PRESS

Daniel Pak has been featured in The Huffington Post, The Seattle Times, Seattle Magazine, and more. Check out the latest!

 
 
 Hayley Young

Hayley Young

Would-be nuclear engineer spurns big money for life of reggae, youth mentoring

By Gwendolyn Elliott (Seattle Magazine, December 2017)

When Daniel Pak first stepped onto the University of Washington (UW) Quad as a prospective student nearly 20 years ago, he knew Seattle was the place for him. "It was a gut feeling," says the UW alum, who graduated with a degree in metallurgical engineering and was quickly recruited for a job with a six-figure salary as a nuclear engineer in O`ahu, where he grew up.

But he turned the job down to pursue his passion: reggae. He’d first grown to love the music during jam sessions on the beach in Kāne‘ohe, his hometown, and later ...

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 Nick Turner

Nick Turner

Reggae artist supports youth through music

By JaLynn Montes (Crosscut, October 2017)

Daniel Pak has been making music for the good part of his 37 years on the planet. While on hiatus from his studies in metallurgical engineering and on a visit with friends, he had an epiphany: music was meant to be the center of his life's work.

He was feeling "sick and tired of seeing the status quo," he says, "with oppression and violence being so pervasive; it [was] maddening."

Music, he figured, would connect him “with like-minded people who really want change to happen.”

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 Lauren Thomas

Lauren Thomas

Totem Star and Daniel Pak offer music, education to youth

By Ashley Archibald (Real Change, May 2017)

Watching the “Superhero” music video by local band Kore Ionz is a test of a one’s emotional mettle.

The pop feel, reggae beat and hopeful lyrics float in sweet contrast to the scenes playing out in front of the viewer: a police officer preparing to fire on a young person of color, rape and domestic violence.

“I will be your superhero / Fight the villains and save the whole world / Fly across oceans for you / I will rescue you,” sings Daniel Pak as each terrifying situation reaches its ultimate conclusion. Children dressed wearing capes and masks intervene in each situation.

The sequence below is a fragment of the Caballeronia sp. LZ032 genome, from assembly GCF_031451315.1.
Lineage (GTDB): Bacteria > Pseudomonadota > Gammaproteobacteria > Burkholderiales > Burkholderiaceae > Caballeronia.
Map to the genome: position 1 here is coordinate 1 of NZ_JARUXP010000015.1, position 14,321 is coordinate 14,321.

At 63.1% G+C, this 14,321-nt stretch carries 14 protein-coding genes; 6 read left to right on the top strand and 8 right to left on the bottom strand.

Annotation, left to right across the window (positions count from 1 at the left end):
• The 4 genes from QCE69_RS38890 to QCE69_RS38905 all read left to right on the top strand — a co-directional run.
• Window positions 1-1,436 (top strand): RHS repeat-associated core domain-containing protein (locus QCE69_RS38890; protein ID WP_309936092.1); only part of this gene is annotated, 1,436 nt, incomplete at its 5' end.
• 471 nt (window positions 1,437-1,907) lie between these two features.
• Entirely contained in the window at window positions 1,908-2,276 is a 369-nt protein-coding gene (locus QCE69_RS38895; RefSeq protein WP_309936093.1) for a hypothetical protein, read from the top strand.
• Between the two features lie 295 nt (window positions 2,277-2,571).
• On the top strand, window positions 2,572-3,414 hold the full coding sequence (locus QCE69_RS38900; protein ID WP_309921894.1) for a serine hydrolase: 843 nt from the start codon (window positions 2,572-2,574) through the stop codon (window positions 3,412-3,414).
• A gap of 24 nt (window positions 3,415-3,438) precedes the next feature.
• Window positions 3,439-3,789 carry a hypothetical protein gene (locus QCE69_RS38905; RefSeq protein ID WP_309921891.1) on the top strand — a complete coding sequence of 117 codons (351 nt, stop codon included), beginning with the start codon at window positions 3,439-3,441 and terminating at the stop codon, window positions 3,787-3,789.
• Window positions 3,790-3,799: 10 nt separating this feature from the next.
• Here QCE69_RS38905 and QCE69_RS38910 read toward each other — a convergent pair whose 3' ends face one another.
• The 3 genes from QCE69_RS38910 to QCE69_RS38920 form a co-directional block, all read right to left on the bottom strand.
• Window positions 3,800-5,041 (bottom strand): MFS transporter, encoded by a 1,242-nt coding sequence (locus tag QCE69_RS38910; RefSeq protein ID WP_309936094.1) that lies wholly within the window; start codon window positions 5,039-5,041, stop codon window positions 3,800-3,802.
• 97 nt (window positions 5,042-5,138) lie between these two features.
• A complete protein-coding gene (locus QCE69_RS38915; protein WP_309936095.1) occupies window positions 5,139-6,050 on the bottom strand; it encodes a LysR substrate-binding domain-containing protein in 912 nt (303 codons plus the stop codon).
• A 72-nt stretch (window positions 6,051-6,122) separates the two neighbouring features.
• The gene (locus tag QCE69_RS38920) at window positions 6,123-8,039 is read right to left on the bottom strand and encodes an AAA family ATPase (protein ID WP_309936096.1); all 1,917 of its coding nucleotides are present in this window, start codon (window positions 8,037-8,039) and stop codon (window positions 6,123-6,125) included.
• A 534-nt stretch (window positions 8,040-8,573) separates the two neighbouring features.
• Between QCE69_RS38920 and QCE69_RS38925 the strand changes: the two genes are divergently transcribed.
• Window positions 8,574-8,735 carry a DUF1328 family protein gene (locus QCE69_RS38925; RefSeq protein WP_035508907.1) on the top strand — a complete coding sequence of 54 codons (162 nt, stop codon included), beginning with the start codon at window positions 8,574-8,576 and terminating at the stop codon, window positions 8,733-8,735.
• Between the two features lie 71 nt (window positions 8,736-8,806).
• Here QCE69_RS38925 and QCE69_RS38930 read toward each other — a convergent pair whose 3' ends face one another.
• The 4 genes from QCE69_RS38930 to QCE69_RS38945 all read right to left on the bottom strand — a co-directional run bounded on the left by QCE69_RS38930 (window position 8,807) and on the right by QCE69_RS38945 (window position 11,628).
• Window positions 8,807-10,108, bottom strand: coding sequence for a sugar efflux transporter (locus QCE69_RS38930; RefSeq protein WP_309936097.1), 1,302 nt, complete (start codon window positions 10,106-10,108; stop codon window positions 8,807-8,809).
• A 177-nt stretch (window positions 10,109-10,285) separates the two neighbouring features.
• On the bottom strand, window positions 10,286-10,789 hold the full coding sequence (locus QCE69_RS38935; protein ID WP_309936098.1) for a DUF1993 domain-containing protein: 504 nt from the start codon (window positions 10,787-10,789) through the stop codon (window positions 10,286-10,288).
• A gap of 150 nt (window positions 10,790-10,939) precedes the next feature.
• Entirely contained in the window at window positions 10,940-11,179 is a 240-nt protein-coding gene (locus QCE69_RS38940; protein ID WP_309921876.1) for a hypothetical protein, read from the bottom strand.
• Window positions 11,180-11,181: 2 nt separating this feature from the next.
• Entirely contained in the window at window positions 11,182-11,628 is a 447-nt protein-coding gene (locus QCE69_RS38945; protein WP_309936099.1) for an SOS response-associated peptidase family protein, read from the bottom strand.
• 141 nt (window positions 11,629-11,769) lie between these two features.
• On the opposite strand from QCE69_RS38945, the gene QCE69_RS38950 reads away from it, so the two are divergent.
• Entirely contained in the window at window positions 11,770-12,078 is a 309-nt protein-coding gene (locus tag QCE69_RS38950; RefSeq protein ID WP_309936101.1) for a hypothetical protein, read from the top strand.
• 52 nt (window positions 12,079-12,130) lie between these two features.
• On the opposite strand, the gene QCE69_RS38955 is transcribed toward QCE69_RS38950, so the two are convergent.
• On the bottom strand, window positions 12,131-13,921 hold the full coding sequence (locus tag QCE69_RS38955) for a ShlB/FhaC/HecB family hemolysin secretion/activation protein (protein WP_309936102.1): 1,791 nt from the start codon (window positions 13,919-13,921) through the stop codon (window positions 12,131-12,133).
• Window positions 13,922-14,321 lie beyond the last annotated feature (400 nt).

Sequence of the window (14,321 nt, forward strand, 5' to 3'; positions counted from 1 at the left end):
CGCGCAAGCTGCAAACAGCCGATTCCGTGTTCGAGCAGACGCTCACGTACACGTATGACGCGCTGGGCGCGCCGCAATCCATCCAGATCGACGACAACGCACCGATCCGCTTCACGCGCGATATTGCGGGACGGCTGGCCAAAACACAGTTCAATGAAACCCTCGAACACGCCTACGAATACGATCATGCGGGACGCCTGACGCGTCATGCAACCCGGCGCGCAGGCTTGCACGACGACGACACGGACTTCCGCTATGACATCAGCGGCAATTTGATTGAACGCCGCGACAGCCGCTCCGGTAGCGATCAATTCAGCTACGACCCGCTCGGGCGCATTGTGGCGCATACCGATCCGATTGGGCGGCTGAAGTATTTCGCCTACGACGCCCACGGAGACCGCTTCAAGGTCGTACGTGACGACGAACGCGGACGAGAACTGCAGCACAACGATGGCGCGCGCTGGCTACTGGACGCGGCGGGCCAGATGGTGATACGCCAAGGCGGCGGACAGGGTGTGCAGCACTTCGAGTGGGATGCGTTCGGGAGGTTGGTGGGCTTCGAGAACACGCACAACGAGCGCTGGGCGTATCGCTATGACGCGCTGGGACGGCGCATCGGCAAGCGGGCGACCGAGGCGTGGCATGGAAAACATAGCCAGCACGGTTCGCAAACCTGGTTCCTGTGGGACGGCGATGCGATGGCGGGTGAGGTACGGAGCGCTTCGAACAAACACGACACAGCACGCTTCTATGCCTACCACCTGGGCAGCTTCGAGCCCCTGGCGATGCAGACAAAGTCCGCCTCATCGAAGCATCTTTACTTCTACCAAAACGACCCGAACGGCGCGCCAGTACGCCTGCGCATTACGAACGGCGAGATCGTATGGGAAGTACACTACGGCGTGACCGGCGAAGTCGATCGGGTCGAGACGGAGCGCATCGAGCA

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 Joshua Huston

Joshua Huston

Daniel Pak's mission to share music

By Sydney Parker (Seattle's Child, March 2017)

Growing up on the Hawaiian island of Oahu, Daniel Pak knew that music was in his blood. His father was a jazz pianist and taught him to play scales around age 6. In a few years, he had advanced to performing pieces by Mozart and Beethoven. But it wasn’t until he taught himself acoustic guitar at 13 that his passion was truly ignited. “That’s when I really found that music was more than just lessons. Music was something that would be with me every day,” says Pak.

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 Erika Schultz

Erika Schultz

Amplifying youth voices through music mentorship

By Erika Schultz (The Seattle Times, April 2016)

Music producer Daniel Pak helps compose a guitar accompaniment with Alyssa King, 18, on her R&B song “Bluebird” inside Totem Star’s recording studio at Youngstown Cultural Arts Center in West Seattle.

“Music is an outlet where I can express things that I can’t express to other people,” King said. “Oftentimes, I find myself writing about different emotions that I have that I always keep bottled up inside … Music makes me feel whole and alive and good.”

The freshman at University of Washington, Bothell, commutes more than two hours by bus to attend sessions at Totem Star.

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Banner photo by Avi Loud